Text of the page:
Yatar v. TD Meloche Monnex

The claimant appealed the Divisional Court’s dismissal of her judicial review application, in which the Divisional Court held that judicial review of a LAT decision should only be granted in exceptional circumstances. The Court of Appeal upheld the decision dismissing the judicial review, but modified the grounds on which judicial review could be sought. The Court of Appeal held that judicial review of the LAT should only be heard in the rare case where the adequate alternative remedies of reconsideration, together with a limited right of appeal, are insufficient to address the particular factual circumstances of a given case. The Divisional Court retains the discretion to hear and determine judicial review applications. Where a party commences both an appeal and a judicial review of a LAT decision, the matters ought to be joined and heard simultaneously. In terms of the claimant’s judicial review, the Court of Appeal held that the Divisional Court correctly dismissed it because the LAT’s decision that the claimant disputed her entitlement to IRBs outside of the limitation period was reasonable.

Tagoe v. The Personal Insurance Company (21-001366)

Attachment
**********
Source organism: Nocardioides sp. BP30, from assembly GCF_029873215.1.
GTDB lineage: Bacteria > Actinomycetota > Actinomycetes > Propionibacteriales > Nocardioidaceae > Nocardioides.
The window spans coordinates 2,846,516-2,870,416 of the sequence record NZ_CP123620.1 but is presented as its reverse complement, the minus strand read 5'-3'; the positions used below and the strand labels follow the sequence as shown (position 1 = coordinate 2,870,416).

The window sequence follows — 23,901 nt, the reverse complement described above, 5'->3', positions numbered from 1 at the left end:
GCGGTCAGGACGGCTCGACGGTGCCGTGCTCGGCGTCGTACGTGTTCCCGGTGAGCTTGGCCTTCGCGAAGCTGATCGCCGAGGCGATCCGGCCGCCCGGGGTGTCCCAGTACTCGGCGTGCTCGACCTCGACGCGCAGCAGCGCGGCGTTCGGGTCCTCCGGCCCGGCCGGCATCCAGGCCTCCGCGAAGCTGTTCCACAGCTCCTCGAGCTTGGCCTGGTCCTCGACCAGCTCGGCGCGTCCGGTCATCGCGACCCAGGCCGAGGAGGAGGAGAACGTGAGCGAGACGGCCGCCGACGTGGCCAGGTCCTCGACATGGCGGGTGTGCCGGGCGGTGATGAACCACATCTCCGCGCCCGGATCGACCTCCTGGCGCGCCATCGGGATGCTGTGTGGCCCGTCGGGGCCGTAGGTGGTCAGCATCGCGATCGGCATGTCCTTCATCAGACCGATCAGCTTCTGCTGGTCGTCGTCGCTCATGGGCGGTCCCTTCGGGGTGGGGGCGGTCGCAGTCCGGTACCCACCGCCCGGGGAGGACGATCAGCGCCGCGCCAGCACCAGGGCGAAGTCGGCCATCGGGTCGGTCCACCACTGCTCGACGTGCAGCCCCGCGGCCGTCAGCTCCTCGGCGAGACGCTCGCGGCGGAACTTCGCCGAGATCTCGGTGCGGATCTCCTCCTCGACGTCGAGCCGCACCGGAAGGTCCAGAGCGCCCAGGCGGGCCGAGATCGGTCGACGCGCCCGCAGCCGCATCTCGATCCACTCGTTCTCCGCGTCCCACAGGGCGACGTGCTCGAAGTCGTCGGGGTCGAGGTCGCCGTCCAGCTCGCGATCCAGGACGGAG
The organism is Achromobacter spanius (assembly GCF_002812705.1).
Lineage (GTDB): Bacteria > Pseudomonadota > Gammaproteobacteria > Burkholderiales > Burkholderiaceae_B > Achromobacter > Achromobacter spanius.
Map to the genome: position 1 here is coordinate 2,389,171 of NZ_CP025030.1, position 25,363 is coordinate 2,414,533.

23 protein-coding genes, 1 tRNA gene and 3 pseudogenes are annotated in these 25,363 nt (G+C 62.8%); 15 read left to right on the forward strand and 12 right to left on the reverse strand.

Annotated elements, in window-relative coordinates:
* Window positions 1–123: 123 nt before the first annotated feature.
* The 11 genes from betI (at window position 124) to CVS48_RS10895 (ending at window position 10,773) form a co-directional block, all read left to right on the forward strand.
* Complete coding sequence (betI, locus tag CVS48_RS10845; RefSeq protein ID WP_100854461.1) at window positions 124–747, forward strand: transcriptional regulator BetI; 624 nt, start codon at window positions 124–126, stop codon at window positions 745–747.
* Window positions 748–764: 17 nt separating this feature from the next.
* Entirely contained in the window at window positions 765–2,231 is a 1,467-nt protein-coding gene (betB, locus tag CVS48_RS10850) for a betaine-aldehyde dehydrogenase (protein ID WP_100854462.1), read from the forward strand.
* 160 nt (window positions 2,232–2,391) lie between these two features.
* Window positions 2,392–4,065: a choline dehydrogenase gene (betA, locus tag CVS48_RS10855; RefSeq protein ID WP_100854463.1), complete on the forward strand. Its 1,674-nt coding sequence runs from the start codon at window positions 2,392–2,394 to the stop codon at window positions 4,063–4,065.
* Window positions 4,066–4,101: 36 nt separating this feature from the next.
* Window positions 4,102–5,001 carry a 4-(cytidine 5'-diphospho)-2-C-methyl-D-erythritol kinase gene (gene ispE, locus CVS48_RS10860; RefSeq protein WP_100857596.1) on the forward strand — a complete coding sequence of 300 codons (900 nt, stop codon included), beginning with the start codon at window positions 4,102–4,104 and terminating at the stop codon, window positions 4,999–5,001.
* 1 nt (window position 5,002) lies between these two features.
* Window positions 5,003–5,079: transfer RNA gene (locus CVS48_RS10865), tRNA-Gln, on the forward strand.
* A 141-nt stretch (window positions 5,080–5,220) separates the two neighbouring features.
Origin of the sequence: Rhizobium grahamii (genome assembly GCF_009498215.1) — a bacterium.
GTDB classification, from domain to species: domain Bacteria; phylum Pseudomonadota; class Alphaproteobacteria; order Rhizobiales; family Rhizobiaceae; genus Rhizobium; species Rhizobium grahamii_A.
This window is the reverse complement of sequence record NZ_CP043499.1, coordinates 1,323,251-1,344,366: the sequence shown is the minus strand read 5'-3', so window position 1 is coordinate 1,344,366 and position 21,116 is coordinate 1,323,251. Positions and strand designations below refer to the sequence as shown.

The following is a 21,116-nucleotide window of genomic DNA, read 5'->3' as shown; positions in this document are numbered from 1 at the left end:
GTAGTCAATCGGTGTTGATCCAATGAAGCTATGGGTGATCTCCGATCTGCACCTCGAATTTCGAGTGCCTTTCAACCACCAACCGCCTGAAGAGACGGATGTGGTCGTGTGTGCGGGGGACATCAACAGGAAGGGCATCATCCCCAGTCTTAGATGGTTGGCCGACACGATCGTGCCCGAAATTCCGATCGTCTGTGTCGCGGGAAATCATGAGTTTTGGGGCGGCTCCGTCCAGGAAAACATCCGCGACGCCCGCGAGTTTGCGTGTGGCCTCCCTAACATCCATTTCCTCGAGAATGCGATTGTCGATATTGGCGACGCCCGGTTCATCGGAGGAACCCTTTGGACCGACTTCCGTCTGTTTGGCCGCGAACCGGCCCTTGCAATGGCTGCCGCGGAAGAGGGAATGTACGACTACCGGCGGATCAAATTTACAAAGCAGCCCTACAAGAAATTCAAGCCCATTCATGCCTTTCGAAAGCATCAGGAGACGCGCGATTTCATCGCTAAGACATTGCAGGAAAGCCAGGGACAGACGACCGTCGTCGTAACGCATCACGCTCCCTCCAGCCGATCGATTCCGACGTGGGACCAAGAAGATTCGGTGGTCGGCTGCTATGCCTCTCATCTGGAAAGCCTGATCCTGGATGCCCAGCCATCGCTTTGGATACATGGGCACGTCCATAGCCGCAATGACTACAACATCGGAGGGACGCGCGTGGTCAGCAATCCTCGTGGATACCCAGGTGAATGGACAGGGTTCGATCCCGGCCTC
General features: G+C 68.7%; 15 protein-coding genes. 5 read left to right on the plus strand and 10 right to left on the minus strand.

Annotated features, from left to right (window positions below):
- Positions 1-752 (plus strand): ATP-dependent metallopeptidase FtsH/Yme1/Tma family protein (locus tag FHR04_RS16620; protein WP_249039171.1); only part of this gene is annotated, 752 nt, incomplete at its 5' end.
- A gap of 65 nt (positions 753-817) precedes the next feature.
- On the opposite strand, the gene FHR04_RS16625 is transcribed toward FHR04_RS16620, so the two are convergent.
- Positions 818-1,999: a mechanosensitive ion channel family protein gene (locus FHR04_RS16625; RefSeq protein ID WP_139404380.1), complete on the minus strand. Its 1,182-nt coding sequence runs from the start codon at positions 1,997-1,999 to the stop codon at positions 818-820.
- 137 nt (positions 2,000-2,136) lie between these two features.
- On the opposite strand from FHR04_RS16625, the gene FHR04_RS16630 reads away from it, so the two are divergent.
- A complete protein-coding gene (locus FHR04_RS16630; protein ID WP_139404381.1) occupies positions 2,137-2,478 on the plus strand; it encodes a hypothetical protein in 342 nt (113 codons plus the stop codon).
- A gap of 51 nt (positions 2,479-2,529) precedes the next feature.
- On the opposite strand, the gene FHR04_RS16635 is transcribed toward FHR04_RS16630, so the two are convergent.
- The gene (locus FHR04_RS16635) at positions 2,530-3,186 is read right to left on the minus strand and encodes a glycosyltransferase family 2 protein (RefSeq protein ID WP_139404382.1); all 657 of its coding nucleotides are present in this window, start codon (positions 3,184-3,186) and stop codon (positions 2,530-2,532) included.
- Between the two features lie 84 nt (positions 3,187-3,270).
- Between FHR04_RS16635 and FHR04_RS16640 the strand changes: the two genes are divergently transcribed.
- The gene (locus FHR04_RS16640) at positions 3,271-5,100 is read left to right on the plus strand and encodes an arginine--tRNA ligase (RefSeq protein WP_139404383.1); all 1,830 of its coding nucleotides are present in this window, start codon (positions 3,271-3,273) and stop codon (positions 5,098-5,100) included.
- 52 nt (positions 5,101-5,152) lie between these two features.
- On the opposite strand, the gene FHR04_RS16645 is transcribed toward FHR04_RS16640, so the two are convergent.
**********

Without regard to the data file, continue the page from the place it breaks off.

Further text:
A preliminary issue hearing was held to determine whether the claimant was barred from proceeding with his claim for IRBs due to failure to commence his application within two years after the insurer’s refusal to pay the amount claimed. Adjudicator Corapi concluded that the claimant was statute-barred from proceeding with his application for IRBs and declined to extend the limitation period under s.7 of the LAT Act. The claimant had taken one day off following the accident and then worked full-time with certain limitations for about 16 months. An initial OCF-3 was submitted May 17, 2016 that indicated the claimant was able to return to work on modified hours/ duties and was advised not to return to work but did so due to financial reasons. The insurer notified the claimant he was not eligible for IRBs and pointed out the claimant had continued to work. A second OCF-3 was submitted on December 5, 2019 that stated the claimant was unable to return to his pre-accident work and to any modified hours or duties. The insurer responded that its position remained the same and the applicant was statute-barred from disputing the IRB denial. The claimant argued that the insurer had not communicated in the two year period that his IRBs were statute-barred. The claimant submitted that the insurer’s denial letter did not meet the “clear and unequivocal test” because it had not clearly stated whether the claimant’s IRBs were being denied and stated that the claimant both qualified and did not qualify for IRBs. Adjudicator Corapi wrote it was important to note the relevant requirements under section 5(1)1 and 6(2)b of the SABS that defined the level of impairment that the claimant had to suffer for IRB entitlement and the requirements changed over the time of the accident. In regard to s.7 of the LAT Act, there are four strict factors that the Tribunal weighs to determine the justice of the case for an extension to be granted. Adjudicator Corapi determined the insurer’s denial was valid and the claimant had provided no compelling reason to grant a limitation extension. Although the insurer issued a proper denial, Adjudicator Corapi found that the claimant’s action of submitting a second OCF-3 almost 3 years later was an indication the claimant believed his application for IRBs was still an option. However, the factor outlined in Manuel stated there must be a bona fide intention to appeal, which the claimant did, but almost 8.5 months after the deadline. Adjudicator Corapi found the claimant had not provided compelling evidence of a bona fide intention to appeal. There was an extraordinary lapse of time in the claimant’s appeal given the facts of the case. The adjudicator also found that the insurer would be prejudiced as it procedurally met the requirements for its denial and this would invite a second opportunity for the claimant to claim an IRB. An extension would undermine the certainty of the limitation period that insurers rely upon. The claimant would also bear the burden of defending an additional claim after several years without medical assessments to address it. The merit of the claimant’s claim was limited due to his return to work following the date of loss. Adjudicator Corapi also found the merits of the claimant’s case for post-104 IRBs was not strong as her would have to establish eligibility for benefits within the first 104 weeks after the accident to qualify under s.5 of the SABS.